The Bargello, Florence, Italy

Bacchus
Michelangelo
1496-98


Click here to go to Donatello's David.
Click here to go to Giovanni Bologna's Mercury.
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The drunken Bacchus

An early work commissioned for a sculpture garden, Bacchus was supposed to resemble an ancient work. This Roman god of wine is unstable, as if defying gravity. Unlike the heroic, masculine nudes of Michelangelo's maturity, Bacchus seems androgynous, with soft rather than muscular flesh.

 

Side view with satyr

The satyr, necessary as a support, replaces the tree trunk used in antique works. The satyr also helps to move the eye around the work which has several viewing points.

 

Back view

Unlike Giovanni Bologna, Michelangleo is interested in textures: fatty layers, hair, grapes, curls. He uses a number of elements from antiquity: the kylix (wine cup), vine leaves, the satyr, the animal skin, the drill holes in the base and the purposely broken member.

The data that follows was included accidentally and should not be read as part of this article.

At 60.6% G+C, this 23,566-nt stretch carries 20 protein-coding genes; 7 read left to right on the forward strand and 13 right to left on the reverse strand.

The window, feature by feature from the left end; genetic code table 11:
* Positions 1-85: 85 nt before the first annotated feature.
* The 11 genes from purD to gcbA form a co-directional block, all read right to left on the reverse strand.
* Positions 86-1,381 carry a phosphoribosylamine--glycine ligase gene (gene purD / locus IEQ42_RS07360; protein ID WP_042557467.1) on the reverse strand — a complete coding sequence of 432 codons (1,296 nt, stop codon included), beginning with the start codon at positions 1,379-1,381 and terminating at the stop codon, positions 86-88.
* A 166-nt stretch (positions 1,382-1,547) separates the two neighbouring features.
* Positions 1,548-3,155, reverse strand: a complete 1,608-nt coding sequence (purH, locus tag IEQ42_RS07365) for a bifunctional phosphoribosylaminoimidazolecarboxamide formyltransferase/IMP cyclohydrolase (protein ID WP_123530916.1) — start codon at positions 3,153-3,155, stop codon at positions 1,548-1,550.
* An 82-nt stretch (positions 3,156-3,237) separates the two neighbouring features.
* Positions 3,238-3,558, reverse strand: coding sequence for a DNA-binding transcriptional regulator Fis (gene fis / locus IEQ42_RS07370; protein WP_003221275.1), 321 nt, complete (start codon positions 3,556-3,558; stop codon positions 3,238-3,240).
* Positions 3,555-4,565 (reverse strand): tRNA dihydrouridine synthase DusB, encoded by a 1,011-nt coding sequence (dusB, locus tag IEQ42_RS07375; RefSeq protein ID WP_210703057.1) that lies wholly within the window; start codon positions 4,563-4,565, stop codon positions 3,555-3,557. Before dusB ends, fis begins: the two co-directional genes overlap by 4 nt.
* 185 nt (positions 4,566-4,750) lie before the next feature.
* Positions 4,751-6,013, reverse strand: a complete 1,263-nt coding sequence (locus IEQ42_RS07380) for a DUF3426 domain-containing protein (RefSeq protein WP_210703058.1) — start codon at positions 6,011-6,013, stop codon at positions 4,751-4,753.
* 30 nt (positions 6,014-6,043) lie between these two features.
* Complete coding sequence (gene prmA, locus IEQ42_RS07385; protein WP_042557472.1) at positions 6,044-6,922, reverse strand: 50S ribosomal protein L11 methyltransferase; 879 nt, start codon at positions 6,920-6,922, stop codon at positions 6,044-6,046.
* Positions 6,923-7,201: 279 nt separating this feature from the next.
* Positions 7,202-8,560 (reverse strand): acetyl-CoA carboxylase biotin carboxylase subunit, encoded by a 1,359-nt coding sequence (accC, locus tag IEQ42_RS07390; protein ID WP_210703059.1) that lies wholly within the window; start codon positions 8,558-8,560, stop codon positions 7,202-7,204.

Front and side view of Bacchus' head

Details of the satyr, the drill holes in the base, and the purposely broken member

 



See also the Bargello site in Florence.


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© 1999 Mary Ann Sullivan. I have photographed (on site), scanned, and manipulated all the images on these pages. Please feel free to use them for personal or educational purposes. (I would appreciate being told if you find them useful.) They are not available for commercial purposes without my explicit permission.

Page maintained by Mary Ann Sullivan, sullivanm@bluffton.edu